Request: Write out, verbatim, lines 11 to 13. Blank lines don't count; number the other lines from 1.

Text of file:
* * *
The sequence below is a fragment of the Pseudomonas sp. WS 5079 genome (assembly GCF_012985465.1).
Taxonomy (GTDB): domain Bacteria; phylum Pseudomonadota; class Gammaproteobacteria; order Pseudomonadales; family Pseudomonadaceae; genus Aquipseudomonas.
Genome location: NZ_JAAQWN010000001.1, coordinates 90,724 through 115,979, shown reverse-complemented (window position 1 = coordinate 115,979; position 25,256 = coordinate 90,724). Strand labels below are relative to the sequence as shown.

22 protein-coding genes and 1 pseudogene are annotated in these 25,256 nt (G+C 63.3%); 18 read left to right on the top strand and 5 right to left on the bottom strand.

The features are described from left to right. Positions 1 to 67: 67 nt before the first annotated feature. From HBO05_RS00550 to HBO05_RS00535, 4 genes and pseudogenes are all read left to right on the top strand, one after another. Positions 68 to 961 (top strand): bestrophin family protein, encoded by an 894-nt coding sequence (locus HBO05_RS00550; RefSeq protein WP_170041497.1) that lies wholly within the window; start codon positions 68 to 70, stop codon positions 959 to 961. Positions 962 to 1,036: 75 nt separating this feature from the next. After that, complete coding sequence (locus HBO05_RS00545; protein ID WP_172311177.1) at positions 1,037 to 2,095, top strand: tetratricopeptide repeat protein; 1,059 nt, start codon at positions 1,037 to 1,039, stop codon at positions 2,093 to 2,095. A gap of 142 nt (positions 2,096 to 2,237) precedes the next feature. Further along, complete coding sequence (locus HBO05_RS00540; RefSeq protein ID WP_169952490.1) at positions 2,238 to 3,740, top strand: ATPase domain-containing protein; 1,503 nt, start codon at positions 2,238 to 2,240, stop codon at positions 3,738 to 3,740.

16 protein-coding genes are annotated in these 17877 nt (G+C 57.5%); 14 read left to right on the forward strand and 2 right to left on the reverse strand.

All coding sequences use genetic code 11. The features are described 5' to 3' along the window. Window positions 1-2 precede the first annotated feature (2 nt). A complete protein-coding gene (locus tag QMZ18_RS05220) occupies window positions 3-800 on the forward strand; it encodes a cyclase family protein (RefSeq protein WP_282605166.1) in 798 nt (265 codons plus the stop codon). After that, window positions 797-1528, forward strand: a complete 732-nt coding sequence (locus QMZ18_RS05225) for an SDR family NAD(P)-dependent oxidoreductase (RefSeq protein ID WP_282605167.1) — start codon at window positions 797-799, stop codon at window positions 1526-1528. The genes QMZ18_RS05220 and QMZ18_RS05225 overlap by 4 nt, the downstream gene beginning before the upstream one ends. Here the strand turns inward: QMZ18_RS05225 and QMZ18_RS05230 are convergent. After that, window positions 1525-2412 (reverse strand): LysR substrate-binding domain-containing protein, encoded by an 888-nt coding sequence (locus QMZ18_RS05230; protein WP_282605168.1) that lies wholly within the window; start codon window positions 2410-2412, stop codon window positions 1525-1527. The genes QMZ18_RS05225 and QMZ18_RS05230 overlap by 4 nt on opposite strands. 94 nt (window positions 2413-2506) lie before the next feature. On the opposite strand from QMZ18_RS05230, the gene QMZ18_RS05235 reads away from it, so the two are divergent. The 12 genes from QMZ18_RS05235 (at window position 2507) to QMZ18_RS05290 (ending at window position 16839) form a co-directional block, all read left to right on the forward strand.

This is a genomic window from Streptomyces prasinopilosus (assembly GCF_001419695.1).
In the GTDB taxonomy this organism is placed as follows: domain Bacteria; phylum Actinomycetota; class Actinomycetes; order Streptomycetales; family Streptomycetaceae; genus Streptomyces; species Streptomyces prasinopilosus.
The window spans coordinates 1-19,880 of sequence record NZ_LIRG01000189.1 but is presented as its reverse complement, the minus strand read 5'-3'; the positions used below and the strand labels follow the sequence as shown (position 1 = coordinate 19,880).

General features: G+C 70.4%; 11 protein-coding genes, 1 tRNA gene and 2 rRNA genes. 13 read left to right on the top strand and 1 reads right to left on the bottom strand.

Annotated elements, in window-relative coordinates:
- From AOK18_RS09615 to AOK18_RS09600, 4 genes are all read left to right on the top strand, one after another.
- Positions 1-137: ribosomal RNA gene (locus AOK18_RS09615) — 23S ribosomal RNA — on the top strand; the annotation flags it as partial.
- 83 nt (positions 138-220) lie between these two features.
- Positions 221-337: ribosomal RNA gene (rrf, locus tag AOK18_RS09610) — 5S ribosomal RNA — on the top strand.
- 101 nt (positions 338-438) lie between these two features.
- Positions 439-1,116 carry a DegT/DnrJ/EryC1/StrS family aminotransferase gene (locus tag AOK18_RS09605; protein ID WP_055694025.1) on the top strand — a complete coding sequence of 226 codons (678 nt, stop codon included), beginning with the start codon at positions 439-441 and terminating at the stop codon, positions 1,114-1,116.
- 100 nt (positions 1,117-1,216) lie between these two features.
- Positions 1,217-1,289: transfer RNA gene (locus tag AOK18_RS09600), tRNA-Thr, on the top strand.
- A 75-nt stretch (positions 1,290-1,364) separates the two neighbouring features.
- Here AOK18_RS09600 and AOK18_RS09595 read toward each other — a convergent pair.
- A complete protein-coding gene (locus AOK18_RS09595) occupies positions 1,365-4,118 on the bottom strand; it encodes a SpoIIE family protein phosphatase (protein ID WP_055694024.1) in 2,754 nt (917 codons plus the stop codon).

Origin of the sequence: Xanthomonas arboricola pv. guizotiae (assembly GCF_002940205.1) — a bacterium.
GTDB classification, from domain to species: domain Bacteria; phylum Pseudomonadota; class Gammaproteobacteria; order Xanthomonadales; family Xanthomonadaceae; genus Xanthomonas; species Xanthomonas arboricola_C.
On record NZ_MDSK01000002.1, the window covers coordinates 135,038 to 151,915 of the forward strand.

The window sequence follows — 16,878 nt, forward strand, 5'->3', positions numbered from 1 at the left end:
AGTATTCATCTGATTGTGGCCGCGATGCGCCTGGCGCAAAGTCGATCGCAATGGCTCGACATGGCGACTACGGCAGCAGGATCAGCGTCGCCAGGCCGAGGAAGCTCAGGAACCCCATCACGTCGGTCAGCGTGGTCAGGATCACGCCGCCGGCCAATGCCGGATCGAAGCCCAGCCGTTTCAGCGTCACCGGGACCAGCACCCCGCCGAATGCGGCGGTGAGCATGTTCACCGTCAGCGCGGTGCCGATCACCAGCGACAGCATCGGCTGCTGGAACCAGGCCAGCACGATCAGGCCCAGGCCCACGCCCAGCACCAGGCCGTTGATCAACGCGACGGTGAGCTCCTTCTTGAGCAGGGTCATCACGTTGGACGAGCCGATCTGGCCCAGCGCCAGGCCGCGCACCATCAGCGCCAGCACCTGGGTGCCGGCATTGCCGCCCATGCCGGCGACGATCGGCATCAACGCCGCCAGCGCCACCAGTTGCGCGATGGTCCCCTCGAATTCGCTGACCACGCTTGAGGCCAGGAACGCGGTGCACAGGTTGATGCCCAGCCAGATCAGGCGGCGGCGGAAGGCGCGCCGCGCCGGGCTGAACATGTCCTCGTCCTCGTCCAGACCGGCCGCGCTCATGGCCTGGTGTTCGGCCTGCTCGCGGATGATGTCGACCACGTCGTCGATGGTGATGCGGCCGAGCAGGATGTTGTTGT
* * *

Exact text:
General features: G+C 70.4%; 11 protein-coding genes, 1 tRNA gene and 2 rRNA genes. 13 read left to right on the top strand and 1 reads right to left on the bottom strand.

Annotated elements, in window-relative coordinates:
- From AOK18_RS09615 to AOK18_RS09600, 4 genes are all read left to right on the top strand, one after another.